In starting this blog I thought carefully about whether or not I wanted my identity to be anonymous. The decision was a tough one. After a lot of (over)thinking, I ended up deciding on a state of relative anonymity (while not using my name I’ve left enough clues that someone who was really curious wouldn’t have too hard a time figuring out my real identity).
When thinking about whether or not to be anon I looked at some of the accounts I follow and their take on the subject. In doing so I realized there is a clear divide between anonymous accounts and those who use their real name.
On the one hand you’ve got guys like Ed Latimore, Alexander Cortez, and Dennis Demori building personal brands on their real names.
On the other side of the debate are guys like Bronze Age Pervert, G Manifesto, and Delicious Tacos. The latter learned the value of privacy the hard way after he was doxxed by one of his readers–an event which led to him being fired from his job.
Interestingly, there’s a clear difference in how the anon and real name camps monetize their brands. The real name guys have a much more diverse portfolio of products and services they’d like to sell you. Hop on Alexander Cortez’s e-mail list and he’ll try to get you to buy his coaching, courses, and subscribe to his private telegram group. Meanwhile, the anon accounts, if they try to sell you at all, are content to leave it at an e-book.
Hell, BAP doesn’t even have an email list, the holy grail of sales channels for online marketers. The vast majority of his online identity is restricted to twitter, where he disseminates images of peak male aesthetics every #handsomethursday. This kind of memeing is too indirect and bizarre to be considered marketing.
Sure, the anons shill an e-book or two. But, there’s also a difference in the type of book they shill. The real name guys sell ‘practical’ advice. How to grow your twitter following, how to land your first client freelancing, how to trick a girl into sleeping with you, etc. Meanwhile, the anon’s books are much less ‘practical’ and much more creative. Tacos writes courageously honest, misogynistic, dystopian fiction. BAP wants to meme you into bodybuilding, sun-tanning, and piracy, but he’s not trying to sell you a course on any of those things (if he did I would gladly buy it).
I’ve seen more than a few twitter rows where the real name guys claim that any criticism of them coming from an anon account is invalid. I’ve seen a few iterations of the argument but it basically boils down to ‘you could be anyone, so you’re really no one, so I don’t have to address your concerns with a logical argument.’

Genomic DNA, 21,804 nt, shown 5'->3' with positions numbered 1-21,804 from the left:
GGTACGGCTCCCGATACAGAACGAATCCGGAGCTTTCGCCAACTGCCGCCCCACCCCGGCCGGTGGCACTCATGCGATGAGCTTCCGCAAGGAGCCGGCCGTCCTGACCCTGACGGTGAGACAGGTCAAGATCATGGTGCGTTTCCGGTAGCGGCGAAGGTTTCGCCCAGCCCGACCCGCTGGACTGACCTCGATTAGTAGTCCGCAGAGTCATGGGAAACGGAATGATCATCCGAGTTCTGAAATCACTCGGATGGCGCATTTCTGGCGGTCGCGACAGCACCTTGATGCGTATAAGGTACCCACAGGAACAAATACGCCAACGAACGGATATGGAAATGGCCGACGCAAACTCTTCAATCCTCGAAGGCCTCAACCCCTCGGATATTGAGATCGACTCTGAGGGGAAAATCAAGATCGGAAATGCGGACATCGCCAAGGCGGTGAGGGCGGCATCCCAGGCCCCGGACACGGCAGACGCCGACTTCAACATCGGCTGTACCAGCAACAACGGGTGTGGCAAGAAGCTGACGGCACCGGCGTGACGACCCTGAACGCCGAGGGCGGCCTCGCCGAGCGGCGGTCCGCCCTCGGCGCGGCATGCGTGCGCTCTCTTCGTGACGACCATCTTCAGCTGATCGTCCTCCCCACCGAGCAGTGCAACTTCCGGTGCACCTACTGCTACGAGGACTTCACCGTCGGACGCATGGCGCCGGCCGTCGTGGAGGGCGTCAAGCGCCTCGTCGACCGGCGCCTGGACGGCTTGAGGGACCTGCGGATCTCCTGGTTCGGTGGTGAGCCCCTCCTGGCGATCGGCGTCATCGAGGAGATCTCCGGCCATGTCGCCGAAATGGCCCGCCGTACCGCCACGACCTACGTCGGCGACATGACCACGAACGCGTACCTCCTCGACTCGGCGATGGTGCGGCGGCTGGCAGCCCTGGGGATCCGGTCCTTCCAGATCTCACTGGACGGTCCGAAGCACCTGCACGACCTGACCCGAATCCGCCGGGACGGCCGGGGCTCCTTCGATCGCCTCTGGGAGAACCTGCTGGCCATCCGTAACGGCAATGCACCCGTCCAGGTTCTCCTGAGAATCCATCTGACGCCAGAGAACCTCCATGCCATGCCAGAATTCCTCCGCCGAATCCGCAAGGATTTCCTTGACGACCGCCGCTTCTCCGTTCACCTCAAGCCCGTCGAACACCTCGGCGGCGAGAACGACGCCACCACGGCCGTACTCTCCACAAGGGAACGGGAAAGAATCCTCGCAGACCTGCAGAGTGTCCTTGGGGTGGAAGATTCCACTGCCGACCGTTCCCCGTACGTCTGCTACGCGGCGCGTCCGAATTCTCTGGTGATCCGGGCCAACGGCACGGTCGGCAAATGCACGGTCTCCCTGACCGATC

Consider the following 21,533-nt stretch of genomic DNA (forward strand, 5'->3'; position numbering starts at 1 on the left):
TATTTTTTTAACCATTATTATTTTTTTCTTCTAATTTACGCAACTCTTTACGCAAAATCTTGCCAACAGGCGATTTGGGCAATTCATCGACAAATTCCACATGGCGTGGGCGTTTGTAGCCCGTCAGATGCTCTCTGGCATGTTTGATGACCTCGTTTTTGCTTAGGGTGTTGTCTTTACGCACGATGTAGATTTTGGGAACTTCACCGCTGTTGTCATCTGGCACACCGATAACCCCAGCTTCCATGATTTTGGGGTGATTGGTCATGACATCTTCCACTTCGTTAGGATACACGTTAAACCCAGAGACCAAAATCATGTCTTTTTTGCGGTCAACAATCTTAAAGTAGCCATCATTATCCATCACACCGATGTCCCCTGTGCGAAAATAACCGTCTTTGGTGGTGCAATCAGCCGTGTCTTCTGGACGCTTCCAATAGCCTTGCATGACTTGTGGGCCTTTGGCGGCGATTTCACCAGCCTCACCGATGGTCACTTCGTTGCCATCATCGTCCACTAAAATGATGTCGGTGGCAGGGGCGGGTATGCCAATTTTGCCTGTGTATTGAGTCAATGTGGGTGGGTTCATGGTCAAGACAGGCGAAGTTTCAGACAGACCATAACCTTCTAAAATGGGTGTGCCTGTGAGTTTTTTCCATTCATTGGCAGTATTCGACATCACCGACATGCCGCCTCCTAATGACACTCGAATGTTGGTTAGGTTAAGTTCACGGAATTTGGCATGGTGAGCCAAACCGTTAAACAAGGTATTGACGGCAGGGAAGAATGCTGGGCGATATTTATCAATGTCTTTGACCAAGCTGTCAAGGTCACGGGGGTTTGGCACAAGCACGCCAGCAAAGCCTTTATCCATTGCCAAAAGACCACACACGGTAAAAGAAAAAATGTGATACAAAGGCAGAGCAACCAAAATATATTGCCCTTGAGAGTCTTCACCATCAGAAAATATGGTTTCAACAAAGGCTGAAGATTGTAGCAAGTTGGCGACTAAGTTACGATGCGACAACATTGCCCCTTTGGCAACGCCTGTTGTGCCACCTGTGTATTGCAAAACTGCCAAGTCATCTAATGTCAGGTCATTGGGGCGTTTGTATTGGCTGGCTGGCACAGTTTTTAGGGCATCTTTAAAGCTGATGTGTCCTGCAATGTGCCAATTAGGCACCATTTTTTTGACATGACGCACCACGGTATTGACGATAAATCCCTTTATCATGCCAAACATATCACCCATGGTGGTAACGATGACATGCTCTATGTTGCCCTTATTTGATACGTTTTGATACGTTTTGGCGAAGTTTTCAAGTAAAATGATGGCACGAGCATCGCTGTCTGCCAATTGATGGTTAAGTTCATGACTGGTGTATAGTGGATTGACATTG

If you find this less than persuasive, you’re not alone. As BAP put it, ideas should stand on their own. It doesn’t help the real name guys’ cause that they are several orders of magnitude more spammy/salesly than their anon equivalents.
Take, for example, Andrew ‘Cobra’ Tate. While I tip my hat to this guy for living a (seemingly) Dan Bilzerianesque lifestyle of fast cars and faster women, I remain unconvinced that paying an over twelve hundred dollar annual membership fee to be a part of his ‘war room’ will help me to get laid.
This is not to say that the anons never shill, but when they do it is done in a much more honest fashion. Take, for example, Delicious Tacos, who seems to have recently come to terms with the fact that he must sell his books if we are to buy them.
The Delicious Tacos version of selling is this meta ‘I’m sort of uncomfortable selling you this and I feel sort of bad about doing it so I’m going to be as transparent as possible about it while still going ahead and doing it’ kind of sales. I like this kind of shilling because it’s honest. On the salesman/artist spectrum, Tacos skews much more to the latter. It’s not that he’s averse to making a shit load of money of his art/books, he’d just rather someone with less integrity do the marketing to make that happen for him.
This is the root of what makes the anon accounts more appealing and, ironically, more authentic to me. While they may not be posting under their given names, guys like BAP and Delicious Tacos come across as more honest than the carefully curated personal brands of their public counterparts. Unlike the real name guys, the anons don’t claim to have all the answers. Their anonymity and the fact they don’t fully support themselves off their internet money grants them a genuine authenticity, one more deserving of our trust.